“Our lives are happier for sharing our sad times with you”- Sue, Mum to Pal Harry G, aged 4, Lennox-Gastaut Syndrome
“I’m so happy to help spread the Post Pals word! What a great idea! It is so easy to make a kid smile. Just send an email, a card or even a gift to make a kids day!! Get on the website and spread the word and make someone happy!! Keep the good work up Post Pals” – Fearne Cotton, TV presenter
“Anna-Mae gets such enormous pleasure from receiving mail from all around the world; it’s difficult to put into words. She see’s the people that sends mail as her friends, and because of this her confidence has grown. It has even opened a door for making friends at school, as she takes her mail into school to show her class so making an opening to talk about herself and her problems in a very positive way. Her confidence in herself and her abilities has also grown, as she loves to reply to the mail. (time allowing)”- Anne, Mum to Pal Anna Mae C, aged 10, Charcot-Marie-Tooth (Muscular Dystrophy)
“Talking about Post Pals has encouraged tolerance and understanding in my class. It also gave a few of the children the motivation and opportunity to discuss siblings with illness/disabilities. One boy in my class has a severely brain damaged older brother. He had never mentioned this in school before and I think he may have been embarrassed or worried about other peoples reactions. During one lesson about Post Pals he started to share about his brother. The class reacted very maturely and asked sensible questions about him. This greatly helped this boy to express his feelings about having a disabled brother and was very beneficial for him” – Nicky Walker, Primary school teacher.
“I think Post Pals is great. I’m blind so not many people send me post. When I get home from boarding school on Fridays I love getting my Post Pals mail and presents, it’s the best thing about the weekend. My mum reads everything to me and I’ve made lots of new friends all over England.”- Pal Stephanie W, aged 15, Juvenile Battern Disease.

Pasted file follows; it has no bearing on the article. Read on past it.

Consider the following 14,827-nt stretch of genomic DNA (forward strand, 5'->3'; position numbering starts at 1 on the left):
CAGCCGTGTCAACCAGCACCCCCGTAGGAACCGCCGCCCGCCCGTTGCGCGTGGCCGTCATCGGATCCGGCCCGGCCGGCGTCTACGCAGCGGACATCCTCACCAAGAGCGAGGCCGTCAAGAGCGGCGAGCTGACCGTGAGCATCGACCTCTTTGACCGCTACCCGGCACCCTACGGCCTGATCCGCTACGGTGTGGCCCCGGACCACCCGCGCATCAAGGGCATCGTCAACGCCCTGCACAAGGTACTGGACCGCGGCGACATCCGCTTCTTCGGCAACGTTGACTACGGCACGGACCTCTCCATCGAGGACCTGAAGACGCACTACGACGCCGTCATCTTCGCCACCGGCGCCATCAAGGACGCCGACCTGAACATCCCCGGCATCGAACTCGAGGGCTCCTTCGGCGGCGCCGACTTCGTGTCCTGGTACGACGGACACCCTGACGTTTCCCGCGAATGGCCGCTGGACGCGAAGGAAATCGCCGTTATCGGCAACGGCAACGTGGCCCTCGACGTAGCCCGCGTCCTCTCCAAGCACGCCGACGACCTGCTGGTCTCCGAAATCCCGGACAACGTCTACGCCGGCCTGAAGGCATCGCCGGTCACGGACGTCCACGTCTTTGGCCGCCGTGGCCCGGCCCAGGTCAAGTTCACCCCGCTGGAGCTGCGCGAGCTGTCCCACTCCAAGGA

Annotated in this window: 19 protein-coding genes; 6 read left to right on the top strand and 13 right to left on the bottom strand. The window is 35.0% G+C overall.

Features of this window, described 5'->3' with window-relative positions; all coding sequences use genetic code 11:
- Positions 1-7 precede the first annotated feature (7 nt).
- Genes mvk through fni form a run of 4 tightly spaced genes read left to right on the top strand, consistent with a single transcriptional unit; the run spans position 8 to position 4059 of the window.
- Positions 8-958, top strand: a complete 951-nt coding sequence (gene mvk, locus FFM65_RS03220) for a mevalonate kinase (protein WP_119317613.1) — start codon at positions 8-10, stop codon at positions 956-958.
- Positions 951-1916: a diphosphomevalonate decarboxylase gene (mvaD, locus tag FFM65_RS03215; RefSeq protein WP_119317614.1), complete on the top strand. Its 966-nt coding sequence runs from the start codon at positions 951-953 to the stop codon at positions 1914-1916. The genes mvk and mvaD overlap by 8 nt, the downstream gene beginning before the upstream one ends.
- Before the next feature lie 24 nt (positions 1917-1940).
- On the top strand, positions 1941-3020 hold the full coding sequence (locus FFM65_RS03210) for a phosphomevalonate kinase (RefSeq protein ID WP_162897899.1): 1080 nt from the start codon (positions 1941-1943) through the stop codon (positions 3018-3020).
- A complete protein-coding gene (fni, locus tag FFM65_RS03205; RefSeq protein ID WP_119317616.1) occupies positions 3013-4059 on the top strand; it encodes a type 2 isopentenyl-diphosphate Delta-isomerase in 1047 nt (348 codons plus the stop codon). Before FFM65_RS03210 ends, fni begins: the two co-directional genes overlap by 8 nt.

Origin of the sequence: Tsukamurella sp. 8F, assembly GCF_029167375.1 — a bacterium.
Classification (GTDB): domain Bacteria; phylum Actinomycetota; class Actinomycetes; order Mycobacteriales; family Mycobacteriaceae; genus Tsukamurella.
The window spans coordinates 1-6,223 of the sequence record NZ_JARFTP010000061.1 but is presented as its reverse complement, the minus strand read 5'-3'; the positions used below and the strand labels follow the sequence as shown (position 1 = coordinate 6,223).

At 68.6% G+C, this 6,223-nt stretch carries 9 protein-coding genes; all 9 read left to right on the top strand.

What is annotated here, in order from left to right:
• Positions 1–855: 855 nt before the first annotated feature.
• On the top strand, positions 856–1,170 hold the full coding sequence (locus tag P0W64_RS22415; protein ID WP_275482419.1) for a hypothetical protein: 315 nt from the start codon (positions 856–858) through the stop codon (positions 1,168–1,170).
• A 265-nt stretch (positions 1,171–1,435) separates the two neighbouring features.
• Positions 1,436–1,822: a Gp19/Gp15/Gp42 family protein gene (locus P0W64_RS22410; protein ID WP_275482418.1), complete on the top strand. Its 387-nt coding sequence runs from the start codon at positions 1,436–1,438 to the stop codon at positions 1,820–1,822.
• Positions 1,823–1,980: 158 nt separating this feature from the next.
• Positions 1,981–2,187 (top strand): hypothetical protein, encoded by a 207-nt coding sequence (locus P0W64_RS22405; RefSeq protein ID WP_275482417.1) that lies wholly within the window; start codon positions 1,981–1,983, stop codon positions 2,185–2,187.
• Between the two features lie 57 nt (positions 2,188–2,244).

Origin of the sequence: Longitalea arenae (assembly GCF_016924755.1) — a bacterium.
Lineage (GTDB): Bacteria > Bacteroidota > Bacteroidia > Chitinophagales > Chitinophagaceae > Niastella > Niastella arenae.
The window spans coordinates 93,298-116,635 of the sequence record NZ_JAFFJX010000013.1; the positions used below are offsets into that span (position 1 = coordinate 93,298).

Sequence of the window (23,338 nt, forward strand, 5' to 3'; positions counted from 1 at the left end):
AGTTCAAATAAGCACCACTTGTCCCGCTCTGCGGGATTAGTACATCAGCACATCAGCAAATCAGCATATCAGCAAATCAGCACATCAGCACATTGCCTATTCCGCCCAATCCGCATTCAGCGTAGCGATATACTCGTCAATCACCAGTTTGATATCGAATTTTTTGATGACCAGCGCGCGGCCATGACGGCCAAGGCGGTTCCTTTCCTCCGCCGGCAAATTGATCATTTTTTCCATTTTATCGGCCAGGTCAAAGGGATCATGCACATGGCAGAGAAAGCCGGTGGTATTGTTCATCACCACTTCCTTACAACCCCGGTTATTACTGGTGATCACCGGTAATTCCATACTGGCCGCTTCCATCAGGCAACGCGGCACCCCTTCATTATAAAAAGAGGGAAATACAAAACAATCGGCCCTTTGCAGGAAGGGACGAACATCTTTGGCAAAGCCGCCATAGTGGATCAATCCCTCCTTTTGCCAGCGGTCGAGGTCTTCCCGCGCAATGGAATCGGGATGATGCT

“What an incredible achievement. This website is fantastic and we are so proud to have played a very small part in it.”- Sarah Robbins, Princes Trust Head Office.
“When James was first diagnosed he was really miserable because of his treatment and subsequently due to some abscesses he developed. One thing that really perked him up was the attention of the Post Pals girls. Apart from the fact that he received cards and gifts, the messages that they wrote gave him the strength to keep himself together. Often the cards were handmade and he was delighted with the effort people had gone to just because he was ill. Two and half years on, James is still getting cards and his twin sister is good friends with a lot of the girls who sent them. Such a simple idea has paid dividends in contributing to James’ recovery. It is said that people who are prayed for stand more chance of recovery, but I believe that those who are supported by people such as the Post Pals team have their chances multiplied 10-fold.”- Jon, Dad to Pal James R, aged 12, Acute Lymphoblastic Leukaemia.
“Post Pals is a fantastic idea. Sam loves opening his post, all the lovely cards and gifts have brightened many an otherwise grey day. Everyone has been so kind and caring, and it means a lot to us.” – Emma, Mum to Pal Sam M, aged 3, Epilepsy.
“Hello girls! I just wanted to say thanks again for visiting Jacob’s and signing his guestbook. You always leave such nice messages and I love to read them everytime you send them. You girls are so young and doing such an amazing job. Keep up the great work. You hold a special place in my heart.” – Angela, Mum to Jacob 20/09/2003-19/02/2005
“Jamie has been spoiled throughout his treatment, with gifts from friends and family. When the Post Pals mail started to come through, I was worried that he wouldn’t notice it much, as it was mostly cards. I was surprised that Jamie enjoyed his cards, postcards and letters. He was most thrilled with a Valentine’s card from someone!!!! I was most touched by a card from a boy in Afghanistan, which was homemade, and simple. On the front was a world, with children holding hands, and it said “Peace” on it.” – Kelly, Mum to Pal Jamie, 14/4/2000 – 31/7/2005, Neuroblastoma.